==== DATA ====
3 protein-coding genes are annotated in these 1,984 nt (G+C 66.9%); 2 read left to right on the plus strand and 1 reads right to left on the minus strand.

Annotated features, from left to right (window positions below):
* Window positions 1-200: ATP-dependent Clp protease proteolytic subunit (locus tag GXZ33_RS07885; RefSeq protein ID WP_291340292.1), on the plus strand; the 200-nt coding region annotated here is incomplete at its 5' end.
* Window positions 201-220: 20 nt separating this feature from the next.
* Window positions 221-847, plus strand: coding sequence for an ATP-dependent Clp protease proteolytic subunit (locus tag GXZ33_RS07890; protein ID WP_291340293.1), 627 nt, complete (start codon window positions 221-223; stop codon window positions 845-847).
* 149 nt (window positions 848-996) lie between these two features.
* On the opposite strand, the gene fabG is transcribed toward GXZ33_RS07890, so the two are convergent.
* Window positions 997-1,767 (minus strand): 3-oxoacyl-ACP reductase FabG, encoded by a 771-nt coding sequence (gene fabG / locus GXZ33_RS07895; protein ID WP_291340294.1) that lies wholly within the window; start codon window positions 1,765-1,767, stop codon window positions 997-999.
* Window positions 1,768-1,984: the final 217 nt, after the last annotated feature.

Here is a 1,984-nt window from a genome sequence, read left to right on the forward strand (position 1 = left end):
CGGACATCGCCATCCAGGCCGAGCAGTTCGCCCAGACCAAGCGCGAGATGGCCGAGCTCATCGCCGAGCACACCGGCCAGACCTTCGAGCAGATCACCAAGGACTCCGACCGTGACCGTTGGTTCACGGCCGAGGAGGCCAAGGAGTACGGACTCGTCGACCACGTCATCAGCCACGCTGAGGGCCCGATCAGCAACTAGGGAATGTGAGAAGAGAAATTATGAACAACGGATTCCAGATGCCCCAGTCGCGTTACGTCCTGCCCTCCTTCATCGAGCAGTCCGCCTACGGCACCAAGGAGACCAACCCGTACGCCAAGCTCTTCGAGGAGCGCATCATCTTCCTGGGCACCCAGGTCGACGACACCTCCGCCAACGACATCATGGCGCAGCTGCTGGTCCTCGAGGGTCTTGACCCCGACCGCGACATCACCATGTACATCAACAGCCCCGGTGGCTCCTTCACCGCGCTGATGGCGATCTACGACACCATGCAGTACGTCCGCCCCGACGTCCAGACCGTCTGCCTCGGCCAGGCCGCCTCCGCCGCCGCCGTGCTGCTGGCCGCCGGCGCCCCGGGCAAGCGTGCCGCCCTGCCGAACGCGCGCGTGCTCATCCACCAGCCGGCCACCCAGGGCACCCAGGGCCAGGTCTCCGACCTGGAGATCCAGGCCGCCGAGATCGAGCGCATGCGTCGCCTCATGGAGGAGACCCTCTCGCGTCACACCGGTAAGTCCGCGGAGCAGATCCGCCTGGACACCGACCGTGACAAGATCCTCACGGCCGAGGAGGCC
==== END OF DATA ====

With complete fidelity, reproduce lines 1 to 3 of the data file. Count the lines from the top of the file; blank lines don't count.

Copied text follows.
3 protein-coding genes are annotated in these 1,984 nt (G+C 66.9%); 2 read left to right on the plus strand and 1 reads right to left on the minus strand.

Annotated features, from left to right (window positions below):
* Window positions 1-200: ATP-dependent Clp protease proteolytic subunit (locus tag GXZ33_RS07885; RefSeq protein ID WP_291340292.1), on the plus strand; the 200-nt coding region annotated here is incomplete at its 5' end.